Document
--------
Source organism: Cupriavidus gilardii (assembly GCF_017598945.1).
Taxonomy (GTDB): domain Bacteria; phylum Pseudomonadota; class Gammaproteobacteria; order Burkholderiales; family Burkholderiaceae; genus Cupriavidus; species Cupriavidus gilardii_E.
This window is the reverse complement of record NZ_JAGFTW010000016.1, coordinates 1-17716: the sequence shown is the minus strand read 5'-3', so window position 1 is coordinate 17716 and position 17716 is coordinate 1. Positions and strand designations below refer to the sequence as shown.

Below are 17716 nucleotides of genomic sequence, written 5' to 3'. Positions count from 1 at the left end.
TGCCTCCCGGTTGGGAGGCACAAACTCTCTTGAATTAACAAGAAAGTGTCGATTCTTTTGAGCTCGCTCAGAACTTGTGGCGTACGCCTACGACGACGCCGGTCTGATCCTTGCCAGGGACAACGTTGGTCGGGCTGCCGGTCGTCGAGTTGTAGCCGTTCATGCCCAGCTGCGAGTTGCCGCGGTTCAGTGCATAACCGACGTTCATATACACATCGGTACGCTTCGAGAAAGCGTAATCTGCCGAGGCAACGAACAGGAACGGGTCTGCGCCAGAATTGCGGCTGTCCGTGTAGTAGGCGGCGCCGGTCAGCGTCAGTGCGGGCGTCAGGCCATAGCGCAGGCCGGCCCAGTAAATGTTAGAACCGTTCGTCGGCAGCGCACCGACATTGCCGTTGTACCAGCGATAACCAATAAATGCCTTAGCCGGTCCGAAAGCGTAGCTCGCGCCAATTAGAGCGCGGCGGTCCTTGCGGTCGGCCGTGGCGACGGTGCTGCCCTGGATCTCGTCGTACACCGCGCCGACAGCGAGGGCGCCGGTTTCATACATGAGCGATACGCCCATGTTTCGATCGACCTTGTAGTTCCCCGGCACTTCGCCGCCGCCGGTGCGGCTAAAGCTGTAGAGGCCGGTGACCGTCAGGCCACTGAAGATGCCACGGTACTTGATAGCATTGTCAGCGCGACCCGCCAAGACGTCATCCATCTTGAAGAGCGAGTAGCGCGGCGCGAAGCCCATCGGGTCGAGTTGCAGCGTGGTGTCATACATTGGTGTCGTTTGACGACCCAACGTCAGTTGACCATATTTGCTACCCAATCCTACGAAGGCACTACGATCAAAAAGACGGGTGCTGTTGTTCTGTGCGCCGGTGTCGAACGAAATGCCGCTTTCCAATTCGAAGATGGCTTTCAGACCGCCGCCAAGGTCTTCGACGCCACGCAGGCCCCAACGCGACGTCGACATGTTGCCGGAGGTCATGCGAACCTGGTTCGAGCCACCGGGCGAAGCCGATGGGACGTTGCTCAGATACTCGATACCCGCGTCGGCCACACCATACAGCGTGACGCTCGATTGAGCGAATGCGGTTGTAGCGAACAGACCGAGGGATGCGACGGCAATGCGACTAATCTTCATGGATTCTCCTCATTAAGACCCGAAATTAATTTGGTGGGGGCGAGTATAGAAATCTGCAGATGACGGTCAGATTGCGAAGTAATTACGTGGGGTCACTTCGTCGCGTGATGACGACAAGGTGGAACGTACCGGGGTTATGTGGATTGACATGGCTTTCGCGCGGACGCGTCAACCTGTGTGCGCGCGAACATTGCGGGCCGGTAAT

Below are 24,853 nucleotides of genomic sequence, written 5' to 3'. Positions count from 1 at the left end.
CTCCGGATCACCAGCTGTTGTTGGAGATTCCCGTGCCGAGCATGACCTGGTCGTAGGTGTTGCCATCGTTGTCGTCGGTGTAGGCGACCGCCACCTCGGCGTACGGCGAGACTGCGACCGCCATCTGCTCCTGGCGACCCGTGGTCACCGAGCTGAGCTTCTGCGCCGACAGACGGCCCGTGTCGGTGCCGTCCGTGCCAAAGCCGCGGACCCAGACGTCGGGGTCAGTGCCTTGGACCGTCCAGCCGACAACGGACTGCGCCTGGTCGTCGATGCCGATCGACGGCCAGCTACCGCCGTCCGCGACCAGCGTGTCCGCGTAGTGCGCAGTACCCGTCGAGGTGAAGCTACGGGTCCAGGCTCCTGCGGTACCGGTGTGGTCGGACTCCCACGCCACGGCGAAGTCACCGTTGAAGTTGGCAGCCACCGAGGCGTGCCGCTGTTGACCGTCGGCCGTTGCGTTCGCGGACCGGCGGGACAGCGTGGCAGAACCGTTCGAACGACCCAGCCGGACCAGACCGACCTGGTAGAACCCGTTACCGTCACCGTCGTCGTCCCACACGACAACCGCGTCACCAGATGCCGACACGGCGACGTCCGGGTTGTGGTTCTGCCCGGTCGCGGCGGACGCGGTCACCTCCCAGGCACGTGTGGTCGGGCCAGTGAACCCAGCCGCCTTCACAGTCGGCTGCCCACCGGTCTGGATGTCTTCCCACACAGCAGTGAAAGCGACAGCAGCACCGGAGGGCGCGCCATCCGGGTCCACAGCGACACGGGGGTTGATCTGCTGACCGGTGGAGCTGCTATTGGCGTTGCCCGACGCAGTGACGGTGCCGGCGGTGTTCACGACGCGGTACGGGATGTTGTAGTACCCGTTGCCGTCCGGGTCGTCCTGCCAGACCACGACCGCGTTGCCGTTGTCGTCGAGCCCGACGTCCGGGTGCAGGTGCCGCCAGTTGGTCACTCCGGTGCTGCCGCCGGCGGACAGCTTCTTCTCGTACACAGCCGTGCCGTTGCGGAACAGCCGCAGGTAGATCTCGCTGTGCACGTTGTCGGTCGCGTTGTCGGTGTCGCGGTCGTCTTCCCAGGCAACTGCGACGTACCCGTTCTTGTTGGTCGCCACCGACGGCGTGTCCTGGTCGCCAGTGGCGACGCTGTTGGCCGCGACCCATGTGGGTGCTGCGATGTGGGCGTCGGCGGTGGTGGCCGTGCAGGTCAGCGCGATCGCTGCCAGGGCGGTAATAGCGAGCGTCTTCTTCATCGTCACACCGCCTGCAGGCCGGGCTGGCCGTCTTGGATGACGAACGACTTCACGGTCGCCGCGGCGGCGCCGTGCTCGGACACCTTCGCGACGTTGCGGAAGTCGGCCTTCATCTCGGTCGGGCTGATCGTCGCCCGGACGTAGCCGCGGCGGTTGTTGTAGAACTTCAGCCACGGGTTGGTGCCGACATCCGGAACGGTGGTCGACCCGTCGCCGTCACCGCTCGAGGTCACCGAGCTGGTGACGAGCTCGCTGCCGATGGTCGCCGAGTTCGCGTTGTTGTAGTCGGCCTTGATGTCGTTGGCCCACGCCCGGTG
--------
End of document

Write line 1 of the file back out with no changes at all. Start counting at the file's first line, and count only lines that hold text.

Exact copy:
Source organism: Cupriavidus gilardii (assembly GCF_017598945.1).